Pimp My Airship has everything that makes a steampunk novel—steam, pipes, dirigibles—but Broaddus brings in his own commentary on racism, classism, and institutionalism, along with the effects of robots displacing workers. He does this by reimagining the city of Indianapolis into its own steampunked character, from the skyscrapers and the air trams of the Overcity, where those with money and prestige are able to live in comfort, to the ill-lit alleys of the Tombs, the undercity, where those with no money and no hope eke out an existence. There’s even a newspaper that spins its own bigoted biases.
What I loved most about this novel is Sleepy and Knowledge Allah. Thrown together by circumstances, they’re not buddies—most of the banter between them is funny, but some is laced with barbs. And yet, there are layers to the two of them that go beyond the facades they wear. Image and presentation are important to them. Sleepy stops to choose the right suit to wear before going on the run. Knowledge Allah is insistent on his chosen name, knowing that his real name belongs to his immature, impulsive past self, someone he doesn’t want to be associated with anymore. Perhaps this is why he is constantly digging into Sleepy, searching to see if there is more depth than he presents. And there is—but Sleepy has a hard time acknowledging it. One of my favorite and most cutting scenes is when Sleepy gets left behind on a mission. He understands the reasoning, and is even glad about it, but still, he has a moment of absolute hurt in him. He then proceeds to pull off a stunt that is amazing and wonderful and had me cracking up in my chair.
And maybe that’s the whole point of Pimp My Airship. There are no heroes in this novel. Only people who want to live their lives and have fun in peace. Unless they’re pushed to defend that way of life, that is—and like Knowledge Allah says, “The revolution will not be televised.”
Also, there’s a soul circus in this book, which is a real thing (bit.ly/2Wx9Nnk). Black Steampunk, YEAH!
The Rage of Dragons
Hardcover / Paper / Ebook / Audio
Orbit, July 2019, 544 pages
From Black steampunk to Black Epic Fantasy. Unfortunately, I have not had the pleasure of becoming a Game of Thrones fan. But for all of you who are and are looking for a fix while you wait for the books to be finished, may I suggest The Rage of Dragons? It has dragons, demons, fast-paced battle scenes, political intrigue, and, most important of all, sweet, sweet revenge.
Tau is part of the Low Common caste, which doesn’t give him much to aspire to other than becoming a soldier in the seemingly endless war between his people, the Omehi, and the Xiddeen, natives of the land the Omehi decided to settle on. Tau doesn’t like to fight; he has a plan to get himself injured so he can serve as an administrator rather than a warrior. However, when he defeats a Noble in a fighting contest, the Noble in indignation demands a blood-duel, a fight to the death. Tau’s father steps in, quickly taking Tau’s place, and is killed for it. Horrified, Tau vows that he will not rest until everyone who was involved his father’s death is killed by his own hands.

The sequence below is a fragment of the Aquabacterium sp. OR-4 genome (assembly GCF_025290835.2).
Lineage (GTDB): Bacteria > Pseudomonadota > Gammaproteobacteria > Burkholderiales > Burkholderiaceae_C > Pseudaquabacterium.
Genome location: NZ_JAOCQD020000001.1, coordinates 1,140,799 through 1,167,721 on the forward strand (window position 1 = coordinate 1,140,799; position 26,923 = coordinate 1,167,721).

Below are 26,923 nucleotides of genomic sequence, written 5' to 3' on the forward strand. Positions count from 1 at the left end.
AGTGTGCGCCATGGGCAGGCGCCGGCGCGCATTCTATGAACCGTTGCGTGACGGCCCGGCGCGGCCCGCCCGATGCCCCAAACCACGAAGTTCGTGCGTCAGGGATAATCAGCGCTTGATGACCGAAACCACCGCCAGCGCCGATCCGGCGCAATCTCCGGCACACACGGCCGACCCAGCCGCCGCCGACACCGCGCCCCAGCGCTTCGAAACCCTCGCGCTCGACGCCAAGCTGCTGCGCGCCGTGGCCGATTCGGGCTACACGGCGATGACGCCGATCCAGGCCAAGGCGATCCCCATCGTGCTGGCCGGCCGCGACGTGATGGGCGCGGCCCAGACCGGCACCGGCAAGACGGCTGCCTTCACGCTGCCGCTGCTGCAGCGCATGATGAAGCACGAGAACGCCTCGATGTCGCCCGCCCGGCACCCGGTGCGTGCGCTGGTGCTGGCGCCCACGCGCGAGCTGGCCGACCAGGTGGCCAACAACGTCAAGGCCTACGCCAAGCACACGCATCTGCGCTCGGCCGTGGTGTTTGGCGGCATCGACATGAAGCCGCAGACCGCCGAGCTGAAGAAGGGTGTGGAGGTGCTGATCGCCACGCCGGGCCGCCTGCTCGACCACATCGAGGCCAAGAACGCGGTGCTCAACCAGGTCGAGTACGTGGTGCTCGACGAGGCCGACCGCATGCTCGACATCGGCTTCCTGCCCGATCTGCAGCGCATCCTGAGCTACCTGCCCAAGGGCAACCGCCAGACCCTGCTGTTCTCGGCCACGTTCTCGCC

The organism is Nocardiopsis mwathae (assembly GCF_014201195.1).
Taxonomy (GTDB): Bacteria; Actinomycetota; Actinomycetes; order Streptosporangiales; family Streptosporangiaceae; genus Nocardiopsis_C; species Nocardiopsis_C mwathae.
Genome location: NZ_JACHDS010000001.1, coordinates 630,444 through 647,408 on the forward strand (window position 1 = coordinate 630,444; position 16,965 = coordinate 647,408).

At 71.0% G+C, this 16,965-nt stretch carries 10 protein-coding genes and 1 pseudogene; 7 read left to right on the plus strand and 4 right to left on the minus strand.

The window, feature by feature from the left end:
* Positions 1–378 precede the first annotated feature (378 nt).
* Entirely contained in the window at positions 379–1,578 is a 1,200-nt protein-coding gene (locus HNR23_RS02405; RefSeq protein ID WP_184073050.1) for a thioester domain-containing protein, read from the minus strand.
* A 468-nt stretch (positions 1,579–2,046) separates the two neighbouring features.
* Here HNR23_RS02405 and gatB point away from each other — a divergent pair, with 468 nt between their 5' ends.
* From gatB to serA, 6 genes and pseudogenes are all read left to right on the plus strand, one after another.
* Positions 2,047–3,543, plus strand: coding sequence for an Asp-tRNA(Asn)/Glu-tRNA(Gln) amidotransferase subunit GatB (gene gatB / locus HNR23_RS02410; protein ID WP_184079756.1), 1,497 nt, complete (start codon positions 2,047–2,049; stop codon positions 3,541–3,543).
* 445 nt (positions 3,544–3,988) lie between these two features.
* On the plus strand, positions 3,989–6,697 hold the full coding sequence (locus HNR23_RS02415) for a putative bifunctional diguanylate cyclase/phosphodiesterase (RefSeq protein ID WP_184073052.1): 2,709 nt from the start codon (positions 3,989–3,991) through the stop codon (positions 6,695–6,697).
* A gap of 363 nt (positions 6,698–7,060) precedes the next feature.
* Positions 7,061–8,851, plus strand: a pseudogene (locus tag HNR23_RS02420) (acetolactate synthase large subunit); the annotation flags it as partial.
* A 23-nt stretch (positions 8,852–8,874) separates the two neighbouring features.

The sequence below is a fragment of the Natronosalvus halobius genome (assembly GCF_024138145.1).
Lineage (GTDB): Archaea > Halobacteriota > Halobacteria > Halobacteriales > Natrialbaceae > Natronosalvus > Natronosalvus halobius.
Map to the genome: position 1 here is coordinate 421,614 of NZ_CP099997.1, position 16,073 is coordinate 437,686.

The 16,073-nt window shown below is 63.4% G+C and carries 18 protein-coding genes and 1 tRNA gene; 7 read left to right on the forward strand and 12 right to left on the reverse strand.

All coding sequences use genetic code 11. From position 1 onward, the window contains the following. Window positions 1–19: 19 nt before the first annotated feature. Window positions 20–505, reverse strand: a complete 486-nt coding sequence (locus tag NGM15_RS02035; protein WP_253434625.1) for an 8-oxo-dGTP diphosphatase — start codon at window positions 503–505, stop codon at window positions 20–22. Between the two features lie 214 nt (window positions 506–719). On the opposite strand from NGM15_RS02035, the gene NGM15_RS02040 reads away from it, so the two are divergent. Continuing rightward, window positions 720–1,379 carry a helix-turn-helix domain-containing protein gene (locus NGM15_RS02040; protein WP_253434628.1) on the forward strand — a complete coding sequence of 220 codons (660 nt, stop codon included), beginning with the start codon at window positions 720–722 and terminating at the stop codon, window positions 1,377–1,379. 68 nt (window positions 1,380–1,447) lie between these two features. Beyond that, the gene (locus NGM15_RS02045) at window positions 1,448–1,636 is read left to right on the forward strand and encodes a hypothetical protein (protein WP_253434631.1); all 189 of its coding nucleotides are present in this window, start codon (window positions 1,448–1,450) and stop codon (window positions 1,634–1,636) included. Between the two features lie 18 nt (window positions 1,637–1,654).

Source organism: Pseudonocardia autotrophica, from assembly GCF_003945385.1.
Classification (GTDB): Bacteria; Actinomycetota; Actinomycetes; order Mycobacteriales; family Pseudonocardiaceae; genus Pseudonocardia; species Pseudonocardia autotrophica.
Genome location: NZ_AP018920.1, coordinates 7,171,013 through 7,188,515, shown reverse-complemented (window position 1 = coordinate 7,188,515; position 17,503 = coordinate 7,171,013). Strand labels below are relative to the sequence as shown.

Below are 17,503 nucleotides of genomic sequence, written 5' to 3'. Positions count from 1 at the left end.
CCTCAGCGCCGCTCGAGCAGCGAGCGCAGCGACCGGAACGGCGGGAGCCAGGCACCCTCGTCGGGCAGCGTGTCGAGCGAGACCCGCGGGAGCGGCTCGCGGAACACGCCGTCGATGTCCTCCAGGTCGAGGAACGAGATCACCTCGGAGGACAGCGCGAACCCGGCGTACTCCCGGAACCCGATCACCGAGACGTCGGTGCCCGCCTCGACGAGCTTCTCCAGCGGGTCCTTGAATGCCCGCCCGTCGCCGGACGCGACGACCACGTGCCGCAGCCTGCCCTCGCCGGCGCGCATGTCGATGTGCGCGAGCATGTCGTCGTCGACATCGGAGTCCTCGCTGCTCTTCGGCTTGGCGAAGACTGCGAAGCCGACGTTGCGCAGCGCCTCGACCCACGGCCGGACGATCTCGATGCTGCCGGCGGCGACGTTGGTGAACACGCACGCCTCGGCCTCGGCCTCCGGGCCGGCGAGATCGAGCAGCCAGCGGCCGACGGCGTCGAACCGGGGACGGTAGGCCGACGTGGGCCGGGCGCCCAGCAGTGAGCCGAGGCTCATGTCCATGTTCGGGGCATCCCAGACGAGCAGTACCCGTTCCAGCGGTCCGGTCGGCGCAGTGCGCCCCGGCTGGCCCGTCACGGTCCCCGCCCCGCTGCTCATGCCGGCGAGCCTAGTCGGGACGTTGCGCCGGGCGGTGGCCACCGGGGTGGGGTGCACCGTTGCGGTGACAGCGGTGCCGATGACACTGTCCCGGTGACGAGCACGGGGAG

At first glance, this book is just a revenge story. We follow Tau as he trains mercilessly for his single-minded purpose, getting thwarted by circumstance and his own limited class. We meet Zuri, his childhood friend whom Tau is in love with, but who learns that she is Gifted and destined to be sent to the war to use her magical powers. We also meet Jayyed, the commander of a fighting unit who takes Tau in, seemingly as a joke, but who has ulterior motives for choosing someone in a lesser caste. The infighting between castes is strongly emphasized, more so than the war that the Omehi are in. But the war does intrude upon Tau’s plans, whether Tau likes it or not.
And as Tau fights his battles, both on the field and within himself, he starts to learn that things are not as simple or clear-cut as his thirst for revenge makes out. In a sense, Tau reminded me a lot of the people in the Undercity in Pimp My Airship: stretched to the breaking point, helpless rage boiling just below the surface, with no chiba leaves or poetry to temper it.
I read The Rage of Dragons in one day, and was swept up in its intrigue, its pain, and its hints at peace, which comes with a high cost. If you like books with lots of fights, this one is for you. I’m very much looking forward to the next book in the series.